• Diversity Matters: From Evolution to the Workplace

      Quiñones-Soto, Semarhy; Salem State University Biology Department and ThermoFisher Scientific (2024-02-15)
      Diversity can refer to genetic variations within an evolving population or to different individuals who contribute to a productive workplace. This talk focuses on the intersection between science and art as a way to teach about diversity.
    • Prolonged Blue Light Exposure Alters Phototransduction Efficiency and One-Carbon Metabolism Processes in the Drosophila Eye

      Stanhope, Sarah; Sponsored by the Salem State University Biology Department and ThermoFisher Scientific (2024-02-15)
      Oxidative stress in the eye is associated with the development and progression of ocular diseases including cataracts, glaucoma, age-related macular degeneration, and diabetic retinopathy. This talk focuses on how blue light exposure results in oxidative stress in the Drosophila eye and will discuss proteins that are susceptible to changes in oxidation status and/or redox signaling events. Interestingly, we identified several key phototransduction and one-carbon metabolism proteins with oxidative modifications correlating with changes in enzymatic activity.
    • Strategic Growth in Social Vertebrates

      Buston, Peter; Salem State University Biology Department and ThermoFisher Scientific (2024-02-12)
      Recent evidence suggests that social vertebrates can modify their growth and size in an adaptive fashion in response to fine-grain changes in social conditions. In this talk, I will review experimental evidence for strategic growth in social vertebrates, describe conditions under which strategic growth commonly occurs, and highlight examples of convergent evolution of strategic growth across the tree of life.
    • From Air to Makeup: Addressing Environmental Justice in the U.S.

      Martinez, Micaela; Salem State University SACNAS Chapter and the Charles Albert Read Trust (2024-02-15)
      This talk will explore opportunities for centering social justice as we, as a society, address climate change and other environmental crises. We will discuss how structural racism impacts environmental exposures and health in the U.S.; then, we will go in-depth into examples of how advocates, community members, and scientists are coming together to tackle air pollution and toxic chemicals in beauty products.
    • Dear Paranthropus, WTF* Did You Eat?

      Uno, Kevin; Salem State University Geological Sciences Department and the Charles Albert Read Trust (2024-02-14)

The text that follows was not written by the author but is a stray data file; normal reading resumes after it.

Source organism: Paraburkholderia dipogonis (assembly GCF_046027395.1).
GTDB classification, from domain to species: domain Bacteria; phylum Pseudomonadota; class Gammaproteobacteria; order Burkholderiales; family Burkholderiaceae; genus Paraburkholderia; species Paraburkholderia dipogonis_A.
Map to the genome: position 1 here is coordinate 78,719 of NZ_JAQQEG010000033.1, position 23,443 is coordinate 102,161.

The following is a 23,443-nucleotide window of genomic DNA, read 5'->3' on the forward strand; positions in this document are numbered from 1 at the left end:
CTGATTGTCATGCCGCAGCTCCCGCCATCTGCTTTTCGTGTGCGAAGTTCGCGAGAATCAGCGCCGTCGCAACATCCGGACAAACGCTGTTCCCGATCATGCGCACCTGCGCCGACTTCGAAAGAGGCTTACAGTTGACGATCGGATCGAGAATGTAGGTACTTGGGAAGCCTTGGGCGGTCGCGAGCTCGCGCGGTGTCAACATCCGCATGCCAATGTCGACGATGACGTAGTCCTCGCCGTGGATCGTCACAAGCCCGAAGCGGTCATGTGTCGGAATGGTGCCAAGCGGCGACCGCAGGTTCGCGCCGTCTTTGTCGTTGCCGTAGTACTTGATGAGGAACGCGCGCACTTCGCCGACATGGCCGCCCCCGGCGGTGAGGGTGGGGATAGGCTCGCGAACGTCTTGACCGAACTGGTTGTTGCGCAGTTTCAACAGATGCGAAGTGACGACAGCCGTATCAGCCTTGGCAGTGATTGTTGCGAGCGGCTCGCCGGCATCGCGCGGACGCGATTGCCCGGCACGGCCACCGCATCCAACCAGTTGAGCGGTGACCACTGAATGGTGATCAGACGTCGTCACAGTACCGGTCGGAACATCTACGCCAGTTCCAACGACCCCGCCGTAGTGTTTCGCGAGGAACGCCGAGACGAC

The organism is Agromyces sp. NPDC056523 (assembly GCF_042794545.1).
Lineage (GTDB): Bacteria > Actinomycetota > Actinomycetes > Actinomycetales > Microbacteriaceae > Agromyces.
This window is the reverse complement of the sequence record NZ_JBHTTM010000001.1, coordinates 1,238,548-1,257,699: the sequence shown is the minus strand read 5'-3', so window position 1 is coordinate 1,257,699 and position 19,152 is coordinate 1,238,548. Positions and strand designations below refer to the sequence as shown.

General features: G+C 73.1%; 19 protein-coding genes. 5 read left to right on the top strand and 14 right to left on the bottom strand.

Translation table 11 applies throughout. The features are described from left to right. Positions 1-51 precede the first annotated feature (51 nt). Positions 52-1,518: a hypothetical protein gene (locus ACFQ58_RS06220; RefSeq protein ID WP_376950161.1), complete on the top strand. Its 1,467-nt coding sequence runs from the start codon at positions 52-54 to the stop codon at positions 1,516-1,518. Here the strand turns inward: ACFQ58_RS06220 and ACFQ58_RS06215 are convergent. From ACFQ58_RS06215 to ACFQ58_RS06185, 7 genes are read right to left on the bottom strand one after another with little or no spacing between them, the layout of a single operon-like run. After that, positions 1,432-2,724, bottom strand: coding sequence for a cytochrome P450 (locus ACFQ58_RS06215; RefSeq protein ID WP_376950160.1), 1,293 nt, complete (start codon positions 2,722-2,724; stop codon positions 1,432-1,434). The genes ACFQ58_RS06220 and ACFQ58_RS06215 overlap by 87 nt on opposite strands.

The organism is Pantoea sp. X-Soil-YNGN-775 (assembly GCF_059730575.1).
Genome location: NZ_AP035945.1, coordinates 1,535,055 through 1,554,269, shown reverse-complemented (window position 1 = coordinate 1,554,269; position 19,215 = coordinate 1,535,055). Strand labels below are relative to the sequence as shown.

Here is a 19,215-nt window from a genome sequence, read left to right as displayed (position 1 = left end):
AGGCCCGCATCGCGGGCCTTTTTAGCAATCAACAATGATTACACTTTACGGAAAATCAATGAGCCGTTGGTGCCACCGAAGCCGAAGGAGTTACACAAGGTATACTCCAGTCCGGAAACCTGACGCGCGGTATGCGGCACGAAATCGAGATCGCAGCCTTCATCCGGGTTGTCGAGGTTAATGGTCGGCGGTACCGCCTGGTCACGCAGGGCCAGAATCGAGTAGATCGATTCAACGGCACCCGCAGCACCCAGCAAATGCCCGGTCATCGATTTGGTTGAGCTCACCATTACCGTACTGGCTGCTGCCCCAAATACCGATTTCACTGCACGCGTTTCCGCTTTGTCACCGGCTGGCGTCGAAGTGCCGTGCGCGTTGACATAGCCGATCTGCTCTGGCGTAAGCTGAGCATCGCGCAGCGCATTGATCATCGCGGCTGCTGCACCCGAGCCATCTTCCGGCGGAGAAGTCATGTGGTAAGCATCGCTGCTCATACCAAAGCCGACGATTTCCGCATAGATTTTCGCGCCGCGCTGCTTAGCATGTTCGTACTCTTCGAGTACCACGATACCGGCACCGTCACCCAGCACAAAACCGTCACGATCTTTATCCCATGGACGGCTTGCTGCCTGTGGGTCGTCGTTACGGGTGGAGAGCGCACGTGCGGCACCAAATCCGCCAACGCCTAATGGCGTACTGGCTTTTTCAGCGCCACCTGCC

Animals interact the most with their environment when feeding so reconstructing diets of extinct species can provide insight into their ecology and evolution. In the case of humans, *what types of food did our ancient ancestors, like closely related Homo erectus and distantly related Paranthropus boisei, eat? In this talk, I’ll reveal what isotopes in teeth tell us about our past.
    • Science Superpowers: Not What You Think

      Romano Young, Karen; Salem State University Biological Society and the Charles Albert Read Trust (2024-02-12)
      I'm no Einstein, but I've figured out what I need to do to get ahead in science -- and to share what I've figured out with kids. Through my books, science comics, and a new project called I Was A Kid (designed to invite the next generation into STEAM), I'll fill you in, and send you out with new ideas about ways to engage kids -- and yourself!
    • Managing Present and Increased Coastal Flooding in Boston

      Kirshen, Paul; Salem State Geography and Sustainability Department and the College of Arts and Sciences (2024-02-14)
      In 2018 the City of Boston made the decision to use shore-based nature-based approaches (NBA) to manage present and increased coastal flooding. The alternative to this was to construct a massive offshore harbor-wide barrier. Effective implementation of NBA will require research into the socio-economic and biophysical performance of these systems.
    • Immunity to Tuberculosis

      Acheampong, Ellen; Salem State University Biology Department and ThermoFisher Scientific (2024-02-16)
      Mycobacterium tuberculosis, the bacterial pathogen that causes tuberculosis, is responsible for 10 million cases and 1.5 million deaths each year. Fortunately, most infected people never develop disease. This presentation will discuss what immune components are required to contain infection and why immunity fails and permits disease in some cases.